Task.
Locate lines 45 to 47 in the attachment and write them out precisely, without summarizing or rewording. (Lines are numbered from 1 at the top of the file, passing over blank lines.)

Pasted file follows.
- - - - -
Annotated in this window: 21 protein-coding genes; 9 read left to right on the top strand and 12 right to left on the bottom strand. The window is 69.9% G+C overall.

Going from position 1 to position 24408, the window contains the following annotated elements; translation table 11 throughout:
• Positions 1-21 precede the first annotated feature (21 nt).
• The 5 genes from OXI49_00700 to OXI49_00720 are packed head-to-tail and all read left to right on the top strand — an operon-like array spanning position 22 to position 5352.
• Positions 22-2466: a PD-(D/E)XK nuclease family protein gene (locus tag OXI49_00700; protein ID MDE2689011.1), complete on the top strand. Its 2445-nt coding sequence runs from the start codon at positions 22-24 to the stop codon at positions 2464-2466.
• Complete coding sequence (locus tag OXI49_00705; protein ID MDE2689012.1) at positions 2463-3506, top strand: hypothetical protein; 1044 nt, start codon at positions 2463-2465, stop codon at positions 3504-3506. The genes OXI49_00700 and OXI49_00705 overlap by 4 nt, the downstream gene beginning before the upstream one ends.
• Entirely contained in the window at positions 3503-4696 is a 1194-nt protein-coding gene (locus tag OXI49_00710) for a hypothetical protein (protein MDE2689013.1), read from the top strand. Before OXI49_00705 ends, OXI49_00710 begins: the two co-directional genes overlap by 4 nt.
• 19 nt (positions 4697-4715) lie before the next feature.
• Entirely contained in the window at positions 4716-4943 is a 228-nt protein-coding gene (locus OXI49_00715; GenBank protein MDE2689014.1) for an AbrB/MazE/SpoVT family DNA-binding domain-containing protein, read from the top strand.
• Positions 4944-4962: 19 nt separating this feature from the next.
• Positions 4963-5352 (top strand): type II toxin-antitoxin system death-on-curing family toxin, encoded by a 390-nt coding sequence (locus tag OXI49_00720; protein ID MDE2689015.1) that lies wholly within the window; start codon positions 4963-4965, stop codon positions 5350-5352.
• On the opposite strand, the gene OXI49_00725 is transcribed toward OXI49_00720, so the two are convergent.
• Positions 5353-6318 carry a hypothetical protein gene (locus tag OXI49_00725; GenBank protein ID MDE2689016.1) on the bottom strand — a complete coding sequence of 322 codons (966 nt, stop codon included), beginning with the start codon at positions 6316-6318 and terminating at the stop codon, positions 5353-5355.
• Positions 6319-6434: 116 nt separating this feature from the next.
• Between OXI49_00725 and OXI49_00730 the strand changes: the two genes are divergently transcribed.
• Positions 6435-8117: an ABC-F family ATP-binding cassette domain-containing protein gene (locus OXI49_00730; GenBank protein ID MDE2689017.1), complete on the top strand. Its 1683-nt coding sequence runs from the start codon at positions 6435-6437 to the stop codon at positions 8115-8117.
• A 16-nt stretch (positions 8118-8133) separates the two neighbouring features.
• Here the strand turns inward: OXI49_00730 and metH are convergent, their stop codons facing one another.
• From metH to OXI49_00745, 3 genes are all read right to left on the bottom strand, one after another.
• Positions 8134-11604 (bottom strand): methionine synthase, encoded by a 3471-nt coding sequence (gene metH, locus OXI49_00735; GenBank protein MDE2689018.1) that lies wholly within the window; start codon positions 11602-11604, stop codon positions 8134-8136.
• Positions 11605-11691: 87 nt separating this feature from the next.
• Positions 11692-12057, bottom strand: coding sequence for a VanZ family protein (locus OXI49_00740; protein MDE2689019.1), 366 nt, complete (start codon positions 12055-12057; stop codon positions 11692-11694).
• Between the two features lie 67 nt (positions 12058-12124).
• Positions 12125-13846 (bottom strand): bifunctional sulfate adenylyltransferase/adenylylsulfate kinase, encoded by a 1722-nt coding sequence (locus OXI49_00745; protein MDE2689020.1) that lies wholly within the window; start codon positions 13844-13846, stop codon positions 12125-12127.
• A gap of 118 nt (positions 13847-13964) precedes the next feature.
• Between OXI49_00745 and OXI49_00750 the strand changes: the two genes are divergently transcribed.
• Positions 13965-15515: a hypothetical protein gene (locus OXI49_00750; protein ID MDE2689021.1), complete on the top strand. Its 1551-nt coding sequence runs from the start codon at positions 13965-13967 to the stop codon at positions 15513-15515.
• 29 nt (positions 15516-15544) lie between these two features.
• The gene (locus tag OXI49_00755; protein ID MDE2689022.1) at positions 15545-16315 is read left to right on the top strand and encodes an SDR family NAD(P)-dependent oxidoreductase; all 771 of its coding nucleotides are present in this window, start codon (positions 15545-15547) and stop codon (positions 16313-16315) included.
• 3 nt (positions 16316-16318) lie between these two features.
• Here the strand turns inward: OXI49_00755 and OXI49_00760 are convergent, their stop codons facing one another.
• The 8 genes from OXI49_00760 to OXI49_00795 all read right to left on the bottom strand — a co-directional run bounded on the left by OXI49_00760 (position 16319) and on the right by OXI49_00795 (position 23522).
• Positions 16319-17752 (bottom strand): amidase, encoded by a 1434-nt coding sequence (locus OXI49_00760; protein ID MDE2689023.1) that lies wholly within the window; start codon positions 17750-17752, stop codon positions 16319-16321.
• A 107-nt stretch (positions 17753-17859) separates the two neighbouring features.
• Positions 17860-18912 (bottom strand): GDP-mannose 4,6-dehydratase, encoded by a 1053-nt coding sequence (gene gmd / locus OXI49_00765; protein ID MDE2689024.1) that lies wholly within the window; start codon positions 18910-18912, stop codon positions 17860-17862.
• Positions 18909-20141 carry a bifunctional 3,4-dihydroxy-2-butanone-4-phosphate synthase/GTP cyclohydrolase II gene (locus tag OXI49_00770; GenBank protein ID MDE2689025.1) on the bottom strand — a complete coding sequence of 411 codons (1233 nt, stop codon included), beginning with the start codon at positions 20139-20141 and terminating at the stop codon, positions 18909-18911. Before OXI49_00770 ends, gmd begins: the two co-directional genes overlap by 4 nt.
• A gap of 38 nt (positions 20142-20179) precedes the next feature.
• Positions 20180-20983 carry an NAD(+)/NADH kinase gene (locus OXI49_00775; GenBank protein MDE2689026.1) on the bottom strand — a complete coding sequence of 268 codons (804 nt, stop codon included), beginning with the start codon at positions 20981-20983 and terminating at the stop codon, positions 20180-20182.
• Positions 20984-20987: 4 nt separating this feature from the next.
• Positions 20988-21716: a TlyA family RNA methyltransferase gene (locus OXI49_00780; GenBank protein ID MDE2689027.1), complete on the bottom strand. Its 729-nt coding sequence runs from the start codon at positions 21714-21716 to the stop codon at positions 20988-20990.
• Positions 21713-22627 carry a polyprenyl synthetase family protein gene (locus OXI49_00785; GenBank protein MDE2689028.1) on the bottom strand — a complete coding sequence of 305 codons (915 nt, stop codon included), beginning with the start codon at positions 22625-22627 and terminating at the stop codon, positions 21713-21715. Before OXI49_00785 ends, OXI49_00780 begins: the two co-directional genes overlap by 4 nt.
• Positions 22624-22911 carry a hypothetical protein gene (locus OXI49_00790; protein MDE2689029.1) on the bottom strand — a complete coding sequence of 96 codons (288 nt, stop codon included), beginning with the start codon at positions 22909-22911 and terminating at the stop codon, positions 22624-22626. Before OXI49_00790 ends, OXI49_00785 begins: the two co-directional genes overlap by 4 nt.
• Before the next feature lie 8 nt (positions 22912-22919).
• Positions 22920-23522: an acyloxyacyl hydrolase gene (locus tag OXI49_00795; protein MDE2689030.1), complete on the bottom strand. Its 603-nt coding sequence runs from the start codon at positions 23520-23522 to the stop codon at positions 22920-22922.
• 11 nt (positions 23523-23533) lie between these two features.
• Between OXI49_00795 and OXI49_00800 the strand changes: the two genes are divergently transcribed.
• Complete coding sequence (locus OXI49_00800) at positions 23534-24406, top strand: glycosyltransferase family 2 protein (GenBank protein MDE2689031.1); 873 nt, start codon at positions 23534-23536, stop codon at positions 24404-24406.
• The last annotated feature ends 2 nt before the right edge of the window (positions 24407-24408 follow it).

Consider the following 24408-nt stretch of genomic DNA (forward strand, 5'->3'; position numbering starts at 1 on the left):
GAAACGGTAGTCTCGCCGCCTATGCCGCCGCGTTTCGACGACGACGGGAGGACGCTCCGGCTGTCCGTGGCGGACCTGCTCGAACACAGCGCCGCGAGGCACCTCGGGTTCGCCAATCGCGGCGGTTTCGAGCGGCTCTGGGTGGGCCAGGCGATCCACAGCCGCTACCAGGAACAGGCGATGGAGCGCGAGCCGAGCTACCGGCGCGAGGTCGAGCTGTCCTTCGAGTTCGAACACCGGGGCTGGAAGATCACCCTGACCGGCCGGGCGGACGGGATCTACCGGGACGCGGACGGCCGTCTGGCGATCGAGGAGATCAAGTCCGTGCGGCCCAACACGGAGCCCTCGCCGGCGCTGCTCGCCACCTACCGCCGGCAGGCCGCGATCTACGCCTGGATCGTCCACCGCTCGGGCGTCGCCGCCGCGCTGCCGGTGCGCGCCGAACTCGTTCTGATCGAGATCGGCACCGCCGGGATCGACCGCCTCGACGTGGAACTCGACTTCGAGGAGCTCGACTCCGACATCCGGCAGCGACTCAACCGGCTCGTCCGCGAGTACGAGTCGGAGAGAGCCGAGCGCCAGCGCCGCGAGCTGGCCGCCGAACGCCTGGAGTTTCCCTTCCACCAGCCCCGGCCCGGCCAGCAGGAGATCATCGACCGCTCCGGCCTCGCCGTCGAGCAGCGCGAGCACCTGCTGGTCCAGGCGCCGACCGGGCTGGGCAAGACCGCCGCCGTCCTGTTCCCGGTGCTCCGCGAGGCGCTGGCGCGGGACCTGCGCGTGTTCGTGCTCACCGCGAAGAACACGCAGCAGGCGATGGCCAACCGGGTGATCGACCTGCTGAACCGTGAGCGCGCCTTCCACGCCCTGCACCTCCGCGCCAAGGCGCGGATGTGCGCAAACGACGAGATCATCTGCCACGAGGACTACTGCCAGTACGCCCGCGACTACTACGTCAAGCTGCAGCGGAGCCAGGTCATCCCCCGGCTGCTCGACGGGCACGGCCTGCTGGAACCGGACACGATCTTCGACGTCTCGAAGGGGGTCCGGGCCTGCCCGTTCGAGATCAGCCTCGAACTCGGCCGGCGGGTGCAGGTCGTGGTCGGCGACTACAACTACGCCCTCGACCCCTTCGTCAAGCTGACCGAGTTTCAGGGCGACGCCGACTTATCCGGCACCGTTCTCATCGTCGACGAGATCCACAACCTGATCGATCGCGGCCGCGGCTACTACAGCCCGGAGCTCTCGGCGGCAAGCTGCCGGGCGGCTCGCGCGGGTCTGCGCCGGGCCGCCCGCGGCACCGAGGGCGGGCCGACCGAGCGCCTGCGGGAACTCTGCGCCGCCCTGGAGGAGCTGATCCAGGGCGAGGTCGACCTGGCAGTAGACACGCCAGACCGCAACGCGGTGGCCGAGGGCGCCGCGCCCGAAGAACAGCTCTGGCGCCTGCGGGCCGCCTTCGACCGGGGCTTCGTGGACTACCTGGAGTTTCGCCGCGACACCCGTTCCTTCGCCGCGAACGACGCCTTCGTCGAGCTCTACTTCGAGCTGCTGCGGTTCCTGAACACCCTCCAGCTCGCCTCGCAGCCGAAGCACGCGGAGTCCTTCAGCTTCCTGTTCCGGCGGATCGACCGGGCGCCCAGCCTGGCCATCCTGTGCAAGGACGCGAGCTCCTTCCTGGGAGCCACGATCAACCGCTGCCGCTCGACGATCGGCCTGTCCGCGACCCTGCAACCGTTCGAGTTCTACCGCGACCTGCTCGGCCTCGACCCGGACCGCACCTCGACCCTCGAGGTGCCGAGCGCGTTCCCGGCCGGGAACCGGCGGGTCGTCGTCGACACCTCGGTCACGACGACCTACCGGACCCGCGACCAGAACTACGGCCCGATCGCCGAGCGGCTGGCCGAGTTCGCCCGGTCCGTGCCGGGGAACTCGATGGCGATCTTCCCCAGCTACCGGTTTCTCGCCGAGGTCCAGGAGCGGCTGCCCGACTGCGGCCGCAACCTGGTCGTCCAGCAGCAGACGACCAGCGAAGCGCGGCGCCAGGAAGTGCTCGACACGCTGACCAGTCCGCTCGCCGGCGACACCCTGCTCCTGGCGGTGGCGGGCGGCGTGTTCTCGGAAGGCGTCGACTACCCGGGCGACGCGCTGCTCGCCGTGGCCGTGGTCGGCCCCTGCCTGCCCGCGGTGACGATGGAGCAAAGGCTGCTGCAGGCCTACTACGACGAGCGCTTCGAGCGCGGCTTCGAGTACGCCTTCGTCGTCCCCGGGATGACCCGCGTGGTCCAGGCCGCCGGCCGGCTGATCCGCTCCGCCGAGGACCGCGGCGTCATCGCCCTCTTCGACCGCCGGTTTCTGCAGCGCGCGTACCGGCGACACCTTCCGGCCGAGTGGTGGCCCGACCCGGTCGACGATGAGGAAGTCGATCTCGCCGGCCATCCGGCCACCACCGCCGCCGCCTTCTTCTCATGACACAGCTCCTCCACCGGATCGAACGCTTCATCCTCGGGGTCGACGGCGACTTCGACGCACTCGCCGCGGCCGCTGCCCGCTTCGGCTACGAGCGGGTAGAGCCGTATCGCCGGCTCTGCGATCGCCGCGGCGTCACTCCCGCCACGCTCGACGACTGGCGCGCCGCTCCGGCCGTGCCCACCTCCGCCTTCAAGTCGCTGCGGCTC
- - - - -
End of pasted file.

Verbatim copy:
• 11 nt (positions 23523-23533) lie between these two features.
• Between OXI49_00795 and OXI49_00800 the strand changes: the two genes are divergently transcribed.
• Complete coding sequence (locus OXI49_00800) at positions 23534-24406, top strand: glycosyltransferase family 2 protein (GenBank protein MDE2689031.1); 873 nt, start codon at positions 23534-23536, stop codon at positions 24404-24406.